I began to see things anew after adopting a cat named Max from a local shelter. I abruptly quit smoking cigarettes having realized the hypocrisy in caring for other animals but not caring about my own animal self. I read Zoe Weil’s Most Good, Least Harm and rethought our concept of possessions and how the deleterious effects of consumerism and development are depleting our planet’s resources, and destroying lives and habitats. I have strived to void my home of meaningless things that rob me of time, energy, and money, and I seek to minimize the buying of new things that require still more resources. While doing so, I have also managed to end fruitless and corruptible relationships which have similarly stole my time, energy, and self-respect. When a boyfriend angrily demanded sex, insisting that I owed it to him because it was his birthday, I knew I had been reduced to a body with serviceable parts.

Friday, July 21, 2017

Should Ethical Vegans Invest in the Stock Market?

The Vegan Vine
Many people invest for retirement, often blindly, focusing on returns and not knowing what they're really investing in.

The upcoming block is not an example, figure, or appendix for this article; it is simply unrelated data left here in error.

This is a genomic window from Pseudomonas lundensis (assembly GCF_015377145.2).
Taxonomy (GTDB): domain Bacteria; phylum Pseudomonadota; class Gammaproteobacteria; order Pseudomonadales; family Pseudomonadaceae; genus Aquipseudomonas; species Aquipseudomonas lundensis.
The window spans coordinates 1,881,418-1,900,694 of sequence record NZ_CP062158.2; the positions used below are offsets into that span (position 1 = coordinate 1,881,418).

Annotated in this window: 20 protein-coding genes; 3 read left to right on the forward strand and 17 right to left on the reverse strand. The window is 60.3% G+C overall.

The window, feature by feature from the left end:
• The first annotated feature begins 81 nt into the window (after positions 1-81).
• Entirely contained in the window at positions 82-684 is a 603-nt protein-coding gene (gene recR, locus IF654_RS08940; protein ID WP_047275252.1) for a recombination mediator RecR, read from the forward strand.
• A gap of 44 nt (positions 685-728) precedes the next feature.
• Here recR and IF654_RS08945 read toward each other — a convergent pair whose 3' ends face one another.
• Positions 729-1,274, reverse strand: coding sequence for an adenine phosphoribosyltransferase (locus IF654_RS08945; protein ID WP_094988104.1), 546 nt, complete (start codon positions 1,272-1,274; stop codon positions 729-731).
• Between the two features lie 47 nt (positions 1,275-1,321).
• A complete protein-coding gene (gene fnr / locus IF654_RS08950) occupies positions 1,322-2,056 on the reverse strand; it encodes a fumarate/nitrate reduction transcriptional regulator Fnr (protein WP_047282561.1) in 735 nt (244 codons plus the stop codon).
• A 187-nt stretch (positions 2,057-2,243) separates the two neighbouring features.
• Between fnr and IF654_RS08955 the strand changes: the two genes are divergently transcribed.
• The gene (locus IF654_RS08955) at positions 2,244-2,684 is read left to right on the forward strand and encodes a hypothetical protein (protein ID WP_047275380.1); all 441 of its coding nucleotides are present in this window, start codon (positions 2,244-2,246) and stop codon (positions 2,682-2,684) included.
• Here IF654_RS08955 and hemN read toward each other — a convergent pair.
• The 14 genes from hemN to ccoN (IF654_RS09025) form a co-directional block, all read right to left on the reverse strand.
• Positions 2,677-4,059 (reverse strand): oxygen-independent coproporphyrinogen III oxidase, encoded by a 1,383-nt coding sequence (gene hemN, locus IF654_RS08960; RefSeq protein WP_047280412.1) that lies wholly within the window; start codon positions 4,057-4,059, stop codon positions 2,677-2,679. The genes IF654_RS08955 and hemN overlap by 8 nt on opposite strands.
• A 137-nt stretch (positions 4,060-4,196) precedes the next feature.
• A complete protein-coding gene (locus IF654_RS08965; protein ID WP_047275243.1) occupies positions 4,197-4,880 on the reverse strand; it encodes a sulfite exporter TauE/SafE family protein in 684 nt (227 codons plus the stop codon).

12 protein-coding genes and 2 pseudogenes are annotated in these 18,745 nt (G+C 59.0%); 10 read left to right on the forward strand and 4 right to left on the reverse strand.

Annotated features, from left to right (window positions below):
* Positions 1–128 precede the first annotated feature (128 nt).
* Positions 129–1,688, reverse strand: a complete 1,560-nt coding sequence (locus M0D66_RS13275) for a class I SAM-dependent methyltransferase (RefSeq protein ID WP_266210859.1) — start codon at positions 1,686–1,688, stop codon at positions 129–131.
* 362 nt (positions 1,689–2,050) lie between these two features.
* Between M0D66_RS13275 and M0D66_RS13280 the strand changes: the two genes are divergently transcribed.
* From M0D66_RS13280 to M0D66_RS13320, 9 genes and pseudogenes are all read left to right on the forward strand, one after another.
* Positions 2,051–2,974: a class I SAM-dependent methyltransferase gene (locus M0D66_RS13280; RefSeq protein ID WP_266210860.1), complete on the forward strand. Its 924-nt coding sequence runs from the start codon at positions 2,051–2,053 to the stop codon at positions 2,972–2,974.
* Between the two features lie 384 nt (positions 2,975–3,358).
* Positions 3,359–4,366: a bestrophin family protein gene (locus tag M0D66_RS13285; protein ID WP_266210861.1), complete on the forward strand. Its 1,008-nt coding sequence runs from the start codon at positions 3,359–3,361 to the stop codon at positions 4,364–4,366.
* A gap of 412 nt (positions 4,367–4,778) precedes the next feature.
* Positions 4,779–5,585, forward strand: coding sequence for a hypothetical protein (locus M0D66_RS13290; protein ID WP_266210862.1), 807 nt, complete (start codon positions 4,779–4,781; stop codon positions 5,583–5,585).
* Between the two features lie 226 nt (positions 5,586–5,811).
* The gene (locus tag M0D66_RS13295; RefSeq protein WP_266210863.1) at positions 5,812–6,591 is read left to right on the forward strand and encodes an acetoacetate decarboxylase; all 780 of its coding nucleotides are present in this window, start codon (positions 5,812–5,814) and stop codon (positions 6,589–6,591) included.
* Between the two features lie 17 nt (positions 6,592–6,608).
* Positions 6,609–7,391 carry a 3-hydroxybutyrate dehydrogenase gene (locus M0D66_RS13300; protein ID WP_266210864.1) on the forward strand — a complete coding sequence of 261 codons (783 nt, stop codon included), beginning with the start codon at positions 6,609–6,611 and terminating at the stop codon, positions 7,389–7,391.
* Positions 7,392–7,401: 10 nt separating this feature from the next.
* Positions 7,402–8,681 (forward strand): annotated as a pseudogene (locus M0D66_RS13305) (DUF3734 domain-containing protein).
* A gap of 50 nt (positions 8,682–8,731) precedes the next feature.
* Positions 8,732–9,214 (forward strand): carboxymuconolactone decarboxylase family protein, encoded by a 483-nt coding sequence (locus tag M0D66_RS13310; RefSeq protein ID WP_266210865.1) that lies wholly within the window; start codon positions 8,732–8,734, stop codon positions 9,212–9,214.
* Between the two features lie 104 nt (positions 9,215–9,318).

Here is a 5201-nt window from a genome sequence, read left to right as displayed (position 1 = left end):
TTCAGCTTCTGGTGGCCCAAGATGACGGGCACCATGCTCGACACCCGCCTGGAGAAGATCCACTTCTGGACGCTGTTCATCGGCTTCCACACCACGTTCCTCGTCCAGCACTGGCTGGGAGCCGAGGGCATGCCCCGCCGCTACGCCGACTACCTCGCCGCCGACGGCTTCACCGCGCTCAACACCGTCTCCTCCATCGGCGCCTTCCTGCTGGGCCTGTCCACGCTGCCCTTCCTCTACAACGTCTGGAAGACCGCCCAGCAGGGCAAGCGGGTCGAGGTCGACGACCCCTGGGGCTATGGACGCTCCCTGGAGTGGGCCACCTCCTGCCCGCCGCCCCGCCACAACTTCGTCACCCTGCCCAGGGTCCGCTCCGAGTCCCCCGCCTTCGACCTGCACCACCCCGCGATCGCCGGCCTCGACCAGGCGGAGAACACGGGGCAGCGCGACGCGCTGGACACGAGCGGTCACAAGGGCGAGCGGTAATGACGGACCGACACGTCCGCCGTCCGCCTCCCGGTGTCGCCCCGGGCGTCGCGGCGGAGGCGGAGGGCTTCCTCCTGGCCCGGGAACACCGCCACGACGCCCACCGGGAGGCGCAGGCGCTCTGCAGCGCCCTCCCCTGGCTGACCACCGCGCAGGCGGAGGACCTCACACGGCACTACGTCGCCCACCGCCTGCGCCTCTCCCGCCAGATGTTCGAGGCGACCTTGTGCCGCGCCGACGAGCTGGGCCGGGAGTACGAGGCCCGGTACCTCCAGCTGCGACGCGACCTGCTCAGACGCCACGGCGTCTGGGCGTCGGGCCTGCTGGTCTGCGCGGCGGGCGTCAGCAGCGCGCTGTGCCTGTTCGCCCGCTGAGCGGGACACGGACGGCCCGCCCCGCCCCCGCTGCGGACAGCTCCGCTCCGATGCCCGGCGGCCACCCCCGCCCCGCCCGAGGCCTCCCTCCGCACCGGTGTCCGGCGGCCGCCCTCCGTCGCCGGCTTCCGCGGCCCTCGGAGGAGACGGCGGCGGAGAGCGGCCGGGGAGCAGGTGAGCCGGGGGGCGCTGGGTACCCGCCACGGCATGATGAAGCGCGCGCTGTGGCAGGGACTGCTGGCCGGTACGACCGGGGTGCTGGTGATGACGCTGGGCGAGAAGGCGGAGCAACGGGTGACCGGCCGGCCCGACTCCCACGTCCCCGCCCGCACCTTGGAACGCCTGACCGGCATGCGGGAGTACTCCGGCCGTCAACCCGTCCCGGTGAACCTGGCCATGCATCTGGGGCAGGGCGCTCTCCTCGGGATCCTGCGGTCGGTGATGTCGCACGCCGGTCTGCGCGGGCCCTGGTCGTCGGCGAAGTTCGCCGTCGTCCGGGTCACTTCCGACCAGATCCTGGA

There was a time when I invested, too—before the economy tanked and before I saw Michael Moore’s documentary, Capitalism: A Love Story. But is investing conducive to ethical veganism?

As with all big purchases, before investing I did my due diligence. I started my financial education by subscribing to Money magazine, I read Suze Orman’s Money Book for the Young, Fabulous & Broke, and subsequently researched various companies and funds.

I chose Vanguard to manage my investments after I learned they charge the lowest fees, but I was disappointed with the choices available to me. While I was able to find mutual funds that offered solid returns, they weren’t ethically agreeable since they included companies like Exxon Mobil, Johnson & Johnson, and Procter & Gamble, which are neither environmentally-friendly nor vegan. So I began to look into something called Socially Responsible Investing (SRI), an approach that considers social issues in addition to financial returns.

For centuries, people have been practicing consumer activism and have been making conscientious decisions about how to spend their money. The Quakers prohibited their members from participating in the buying and selling of humans through the slave trade; during the Civil Rights movement, Dr. Martin Luther King advocated the boycott of businesses and corporations promoting segregation, and many peace activists protested against companies profiting off the war in Vietnam. 

Friday, June 23, 2017

The Media is No Friend to Animals